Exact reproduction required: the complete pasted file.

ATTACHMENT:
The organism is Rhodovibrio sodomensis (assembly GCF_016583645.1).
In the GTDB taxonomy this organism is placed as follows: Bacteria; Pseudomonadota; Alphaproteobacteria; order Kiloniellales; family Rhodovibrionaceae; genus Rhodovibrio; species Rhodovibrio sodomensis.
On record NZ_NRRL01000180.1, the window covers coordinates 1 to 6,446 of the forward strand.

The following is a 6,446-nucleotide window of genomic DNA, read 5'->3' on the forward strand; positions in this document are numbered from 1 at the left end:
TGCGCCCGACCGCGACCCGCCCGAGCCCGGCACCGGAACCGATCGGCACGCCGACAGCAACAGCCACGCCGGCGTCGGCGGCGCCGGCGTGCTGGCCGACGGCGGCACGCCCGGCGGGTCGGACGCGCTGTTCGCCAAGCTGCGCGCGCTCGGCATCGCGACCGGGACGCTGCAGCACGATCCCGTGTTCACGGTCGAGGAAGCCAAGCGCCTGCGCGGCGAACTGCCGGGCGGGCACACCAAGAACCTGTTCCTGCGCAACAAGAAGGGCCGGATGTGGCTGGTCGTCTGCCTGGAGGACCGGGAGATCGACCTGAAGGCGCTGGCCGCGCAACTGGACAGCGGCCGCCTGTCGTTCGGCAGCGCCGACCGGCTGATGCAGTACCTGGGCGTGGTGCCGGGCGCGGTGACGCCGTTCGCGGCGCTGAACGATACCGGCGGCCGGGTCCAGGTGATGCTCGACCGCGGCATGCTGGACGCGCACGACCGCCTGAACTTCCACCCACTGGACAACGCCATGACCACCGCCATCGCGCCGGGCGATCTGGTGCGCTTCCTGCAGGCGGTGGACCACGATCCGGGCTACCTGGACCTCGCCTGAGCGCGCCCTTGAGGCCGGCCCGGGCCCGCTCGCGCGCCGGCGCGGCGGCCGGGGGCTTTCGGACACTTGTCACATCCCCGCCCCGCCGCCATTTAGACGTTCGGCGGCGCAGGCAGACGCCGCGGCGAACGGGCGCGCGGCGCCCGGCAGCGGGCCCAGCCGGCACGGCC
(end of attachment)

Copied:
The organism is Rhodovibrio sodomensis (assembly GCF_016583645.1).
In the GTDB taxonomy this organism is placed as follows: Bacteria; Pseudomonadota; Alphaproteobacteria; order Kiloniellales; family Rhodovibrionaceae; genus Rhodovibrio; species Rhodovibrio sodomensis.
On record NZ_NRRL01000180.1, the window covers coordinates 1 to 6,446 of the forward strand.

The following is a 6,446-nucleotide window of genomic DNA, read 5'->3' on the forward strand; positions in this document are numbered from 1 at the left end:
TGCGCCCGACCGCGACCCGCCCGAGCCCGGCACCGGAACCGATCGGCACGCCGACAGCAACAGCCACGCCGGCGTCGGCGGCGCCGGCGTGCTGGCCGACGGCGGCACGCCCGGCGGGTCGGACGCGCTGTTCGCCAAGCTGCGCGCGCTCGGCATCGCGACCGGGACGCTGCAGCACGATCCCGTGTTCACGGTCGAGGAAGCCAAGCGCCTGCGCGGCGAACTGCCGGGCGGGCACACCAAGAACCTGTTCCTGCGCAACAAGAAGGGCCGGATGTGGCTGGTCGTCTGCCTGGAGGACCGGGAGATCGACCTGAAGGCGCTGGCCGCGCAACTGGACAGCGGCCGCCTGTCGTTCGGCAGCGCCGACCGGCTGATGCAGTACCTGGGCGTGGTGCCGGGCGCGGTGACGCCGTTCGCGGCGCTGAACGATACCGGCGGCCGGGTCCAGGTGATGCTCGACCGCGGCATGCTGGACGCGCACGACCGCCTGAACTTCCACCCACTGGACAACGCCATGACCACCGCCATCGCGCCGGGCGATCTGGTGCGCTTCCTGCAGGCGGTGGACCACGATCCGGGCTACCTGGACCTCGCCTGAGCGCGCCCTTGAGGCCGGCCCGGGCCCGCTCGCGCGCCGGCGCGGCGGCCGGGGGCTTTCGGACACTTGTCACATCCCCGCCCCGCCGCCATTTAGACGTTCGGCGGCGCAGGCAGACGCCGCGGCGAACGGGCGCGCGGCGCCCGGCAGCGGGCCCAGCCGGCACGGCC